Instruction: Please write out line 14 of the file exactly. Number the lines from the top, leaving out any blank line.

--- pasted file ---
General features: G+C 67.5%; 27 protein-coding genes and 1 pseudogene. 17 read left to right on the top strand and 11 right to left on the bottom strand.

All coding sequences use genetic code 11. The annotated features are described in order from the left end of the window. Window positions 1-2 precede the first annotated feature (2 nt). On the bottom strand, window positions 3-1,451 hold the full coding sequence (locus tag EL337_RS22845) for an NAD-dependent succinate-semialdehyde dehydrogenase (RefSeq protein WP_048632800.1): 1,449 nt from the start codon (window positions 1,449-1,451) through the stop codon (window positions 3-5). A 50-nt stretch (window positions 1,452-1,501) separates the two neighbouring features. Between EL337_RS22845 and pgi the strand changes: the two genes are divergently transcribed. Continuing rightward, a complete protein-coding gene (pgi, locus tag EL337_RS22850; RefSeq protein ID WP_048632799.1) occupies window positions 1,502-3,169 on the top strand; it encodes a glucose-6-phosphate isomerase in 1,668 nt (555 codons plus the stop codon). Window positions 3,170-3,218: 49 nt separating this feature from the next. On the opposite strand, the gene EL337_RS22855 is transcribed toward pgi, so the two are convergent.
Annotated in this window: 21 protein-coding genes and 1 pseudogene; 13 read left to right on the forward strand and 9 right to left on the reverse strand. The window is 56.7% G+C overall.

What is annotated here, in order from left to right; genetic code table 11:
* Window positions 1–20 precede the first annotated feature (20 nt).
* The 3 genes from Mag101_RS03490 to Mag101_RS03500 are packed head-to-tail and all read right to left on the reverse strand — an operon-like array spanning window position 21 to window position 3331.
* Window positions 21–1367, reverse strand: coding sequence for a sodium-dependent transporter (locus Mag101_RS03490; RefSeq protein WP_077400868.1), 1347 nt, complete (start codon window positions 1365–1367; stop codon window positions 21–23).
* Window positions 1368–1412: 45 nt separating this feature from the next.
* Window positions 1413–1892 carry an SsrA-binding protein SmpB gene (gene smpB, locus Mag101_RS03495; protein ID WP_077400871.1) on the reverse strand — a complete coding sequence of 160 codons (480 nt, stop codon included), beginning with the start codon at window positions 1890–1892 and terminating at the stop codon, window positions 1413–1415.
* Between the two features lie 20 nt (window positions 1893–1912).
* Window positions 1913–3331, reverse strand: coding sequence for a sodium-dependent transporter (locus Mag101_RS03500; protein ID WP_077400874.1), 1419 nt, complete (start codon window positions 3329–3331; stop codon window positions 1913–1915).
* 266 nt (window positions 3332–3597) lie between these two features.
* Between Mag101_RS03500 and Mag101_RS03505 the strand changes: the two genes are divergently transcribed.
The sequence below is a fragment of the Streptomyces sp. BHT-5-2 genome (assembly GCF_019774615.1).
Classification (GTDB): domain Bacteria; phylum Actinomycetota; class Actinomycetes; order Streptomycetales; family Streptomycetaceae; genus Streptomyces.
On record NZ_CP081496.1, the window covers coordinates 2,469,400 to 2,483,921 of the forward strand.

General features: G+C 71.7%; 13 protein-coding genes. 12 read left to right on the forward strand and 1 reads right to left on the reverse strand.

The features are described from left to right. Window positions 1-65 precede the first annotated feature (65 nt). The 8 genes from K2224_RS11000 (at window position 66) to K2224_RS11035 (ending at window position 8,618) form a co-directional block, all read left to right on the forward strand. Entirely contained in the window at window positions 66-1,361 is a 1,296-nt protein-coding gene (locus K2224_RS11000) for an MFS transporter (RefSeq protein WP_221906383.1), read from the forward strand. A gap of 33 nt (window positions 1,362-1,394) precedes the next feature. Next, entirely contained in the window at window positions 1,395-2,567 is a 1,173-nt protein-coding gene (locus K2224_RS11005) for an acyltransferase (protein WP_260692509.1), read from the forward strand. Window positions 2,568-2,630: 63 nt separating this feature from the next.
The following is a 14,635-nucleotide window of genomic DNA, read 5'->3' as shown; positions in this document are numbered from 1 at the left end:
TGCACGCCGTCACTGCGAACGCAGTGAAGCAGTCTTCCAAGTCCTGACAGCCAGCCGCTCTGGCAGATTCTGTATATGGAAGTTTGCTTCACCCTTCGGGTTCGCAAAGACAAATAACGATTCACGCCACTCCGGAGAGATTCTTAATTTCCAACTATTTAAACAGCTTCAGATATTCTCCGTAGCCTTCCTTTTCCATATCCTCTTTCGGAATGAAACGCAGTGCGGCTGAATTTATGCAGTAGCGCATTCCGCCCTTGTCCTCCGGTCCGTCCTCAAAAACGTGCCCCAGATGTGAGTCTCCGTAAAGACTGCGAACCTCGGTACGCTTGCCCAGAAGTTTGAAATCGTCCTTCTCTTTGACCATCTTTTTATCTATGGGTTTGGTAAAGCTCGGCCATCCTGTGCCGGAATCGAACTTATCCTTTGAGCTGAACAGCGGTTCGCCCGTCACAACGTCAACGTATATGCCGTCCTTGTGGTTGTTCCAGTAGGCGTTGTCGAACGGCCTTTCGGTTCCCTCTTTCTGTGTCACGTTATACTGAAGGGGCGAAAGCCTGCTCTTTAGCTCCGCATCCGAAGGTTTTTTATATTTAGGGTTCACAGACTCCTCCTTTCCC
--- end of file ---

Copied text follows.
The sequence below is a fragment of the Streptomyces sp. BHT-5-2 genome (assembly GCF_019774615.1).